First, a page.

Survey reveals that reality is more positive than some believe

“CHEER up, it’s nearly Christmas!” I know, that’s easier said than done when the world seems like it’s going down the pan. Brexit blues, NHS nightmares, street crime chaos, and weather that is cold enough to wither the soul – is it any wonder Mr Smith looks so glum when he goes to pick up his newspaper every morning? Well, take heart, because life isn’t as bad as it seems. No, believe me, it really isn’t.
Last week, the polling company IPSO MORI published its annual ‘Perils of Perception’ survey results, which looks at how good we are at judging what’s going on in the world. After surveying tens of thousands of people from 38 countries, which ranged from Australia to England to Indonesia to Saudi Arabia, they uncovered that Britons are pretty lousy at knowing what’s really going on. We Brits are off-kilter when it comes to judging rates of crime, terrorism, teenage pregnancy, immigration, and overall health in this country. In almost every case, we think things are getting worse, even when they aren’t. 
Take the murder rate, for example. The vast majority of us think that in the last 15 years, murder rates are either getting higher or staying about the same. In reality, they are plunging and have dropped by almost a third since 2000. We similarly guess that 20 per cent of babies are born to teenage mothers, when the real teenage pregnancy rate is just 1.4 per cent.
Our doom-and-gloom view of the world is especially true when it comes to our health. For example, we guess that about a quarter of British adults have diabetes – when the actual number is five per cent. And we think that only about half (55 per cent) of us are in good health, when, in fact, the great majority (74 per cent) of Britons say that their health is either ‘good’ or ‘very good’. Put another way: as a people we are generally healthier and safer than we ever have been. 
News reporters are partly to blame for the lack of Christmas cheer. Journalists have long said that “if it bleeds it leads”, because grisly, violent crimes attract website clicks and sell newspapers faster than smoked salmon on Christmas Eve. Scientists can now explain why. When researchers have scanned human brains with functional MRI machines they have found that our brains are super-sensitive to anything that is disgusting, repulsive or threatening. Our brain cells fire into a frenzy when we see a dead cat, but give out only a gentle flutter of activity at the sight of a beautiful vista. It is our human survival instincts that make our ears prick up when we hear of something nasty because we are programmed to try to avoid risk and stay safe at all costs.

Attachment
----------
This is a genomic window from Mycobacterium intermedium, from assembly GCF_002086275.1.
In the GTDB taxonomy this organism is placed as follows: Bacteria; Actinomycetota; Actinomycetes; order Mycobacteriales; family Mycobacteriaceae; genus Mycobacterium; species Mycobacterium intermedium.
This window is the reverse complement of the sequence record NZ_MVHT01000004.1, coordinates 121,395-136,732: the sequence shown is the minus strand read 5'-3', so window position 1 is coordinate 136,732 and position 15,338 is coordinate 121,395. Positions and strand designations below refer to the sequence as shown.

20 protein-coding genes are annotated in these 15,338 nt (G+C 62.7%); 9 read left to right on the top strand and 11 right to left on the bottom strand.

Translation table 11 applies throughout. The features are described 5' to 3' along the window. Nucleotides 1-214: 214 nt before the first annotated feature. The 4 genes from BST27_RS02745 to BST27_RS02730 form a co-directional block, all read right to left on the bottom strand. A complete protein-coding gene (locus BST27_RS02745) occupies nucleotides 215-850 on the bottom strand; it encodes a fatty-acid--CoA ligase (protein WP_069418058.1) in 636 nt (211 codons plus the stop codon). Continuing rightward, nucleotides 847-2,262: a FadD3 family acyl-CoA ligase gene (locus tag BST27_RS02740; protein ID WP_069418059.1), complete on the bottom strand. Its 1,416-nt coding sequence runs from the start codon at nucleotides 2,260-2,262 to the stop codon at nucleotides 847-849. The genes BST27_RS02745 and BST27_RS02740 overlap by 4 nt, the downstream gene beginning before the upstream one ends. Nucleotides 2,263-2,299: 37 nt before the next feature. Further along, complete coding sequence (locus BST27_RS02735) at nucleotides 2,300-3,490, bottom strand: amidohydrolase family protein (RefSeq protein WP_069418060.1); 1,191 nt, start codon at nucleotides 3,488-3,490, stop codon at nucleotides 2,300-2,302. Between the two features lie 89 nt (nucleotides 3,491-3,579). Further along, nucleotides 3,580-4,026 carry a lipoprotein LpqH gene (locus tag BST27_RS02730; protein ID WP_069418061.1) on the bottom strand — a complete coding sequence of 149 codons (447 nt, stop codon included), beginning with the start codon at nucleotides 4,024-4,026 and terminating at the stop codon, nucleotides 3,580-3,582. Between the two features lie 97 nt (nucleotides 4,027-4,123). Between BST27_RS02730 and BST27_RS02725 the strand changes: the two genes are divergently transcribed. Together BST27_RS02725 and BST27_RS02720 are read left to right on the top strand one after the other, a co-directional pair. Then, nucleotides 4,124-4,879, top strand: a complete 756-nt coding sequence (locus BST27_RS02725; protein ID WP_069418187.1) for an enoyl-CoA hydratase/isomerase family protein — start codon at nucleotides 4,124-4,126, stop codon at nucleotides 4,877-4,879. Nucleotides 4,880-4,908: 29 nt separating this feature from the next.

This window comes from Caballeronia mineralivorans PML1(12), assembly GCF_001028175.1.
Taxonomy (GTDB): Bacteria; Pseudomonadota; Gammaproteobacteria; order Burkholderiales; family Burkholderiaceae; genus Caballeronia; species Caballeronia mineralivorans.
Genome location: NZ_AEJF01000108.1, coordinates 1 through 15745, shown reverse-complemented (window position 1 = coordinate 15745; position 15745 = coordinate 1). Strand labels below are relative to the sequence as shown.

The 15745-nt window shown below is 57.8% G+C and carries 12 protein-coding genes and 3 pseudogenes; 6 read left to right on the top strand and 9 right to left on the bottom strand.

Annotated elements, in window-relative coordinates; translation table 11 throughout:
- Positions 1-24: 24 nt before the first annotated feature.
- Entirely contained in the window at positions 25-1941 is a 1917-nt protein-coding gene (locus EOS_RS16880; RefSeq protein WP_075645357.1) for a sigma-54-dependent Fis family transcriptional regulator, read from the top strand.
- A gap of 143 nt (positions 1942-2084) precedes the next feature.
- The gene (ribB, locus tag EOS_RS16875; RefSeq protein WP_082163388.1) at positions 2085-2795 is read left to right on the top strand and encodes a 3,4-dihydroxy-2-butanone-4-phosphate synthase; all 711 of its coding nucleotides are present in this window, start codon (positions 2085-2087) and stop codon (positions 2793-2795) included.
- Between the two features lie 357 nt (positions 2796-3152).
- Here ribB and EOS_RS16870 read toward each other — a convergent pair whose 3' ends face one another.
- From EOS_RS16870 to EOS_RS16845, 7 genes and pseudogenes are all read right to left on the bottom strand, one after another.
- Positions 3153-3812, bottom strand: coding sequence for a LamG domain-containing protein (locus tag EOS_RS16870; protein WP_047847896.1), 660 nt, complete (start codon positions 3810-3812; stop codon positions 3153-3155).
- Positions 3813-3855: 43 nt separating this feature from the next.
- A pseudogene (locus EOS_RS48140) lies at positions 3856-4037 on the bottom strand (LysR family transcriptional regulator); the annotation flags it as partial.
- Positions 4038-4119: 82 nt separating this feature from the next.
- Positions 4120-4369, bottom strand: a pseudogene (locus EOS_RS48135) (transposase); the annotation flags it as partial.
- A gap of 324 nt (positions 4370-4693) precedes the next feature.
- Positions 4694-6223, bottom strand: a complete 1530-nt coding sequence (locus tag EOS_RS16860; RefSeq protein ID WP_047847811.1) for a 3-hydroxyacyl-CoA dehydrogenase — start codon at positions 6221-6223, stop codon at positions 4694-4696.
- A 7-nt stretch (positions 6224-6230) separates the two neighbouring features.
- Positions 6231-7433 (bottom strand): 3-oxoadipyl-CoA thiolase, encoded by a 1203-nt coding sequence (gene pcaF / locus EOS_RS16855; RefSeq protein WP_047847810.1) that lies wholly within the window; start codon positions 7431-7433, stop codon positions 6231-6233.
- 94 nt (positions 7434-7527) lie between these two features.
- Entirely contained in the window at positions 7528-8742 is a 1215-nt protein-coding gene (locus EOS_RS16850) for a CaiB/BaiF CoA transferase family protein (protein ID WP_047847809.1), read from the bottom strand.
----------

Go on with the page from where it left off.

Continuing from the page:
Ironically, however, if we let all the gloom bring us down, then our overall health will take a serious knock. Optimistic people are healthier, live longer, and are less likely to suffer long-term illness. Research shows that, all else being equal, someone who has a positive outlook on life is less likely to suffer heart problems like angina or a heart attack. 
My advice to you to keep a cheery spirit, you need to count to five. Science shows us that five encouraging, positive remarks are needed to offset the negative impact of just one piece of bad news. (Husbands and wives take note: that means five loving acts to make up for one belittling grumble.) Big celebrations like Christmas are great for lifting a depressed spirit, but the real secret for staying glad and grounded is a constant trickle of small, positive experiences all year long. That’s because Smiles, giving and merriment are for life, not just for Christmas.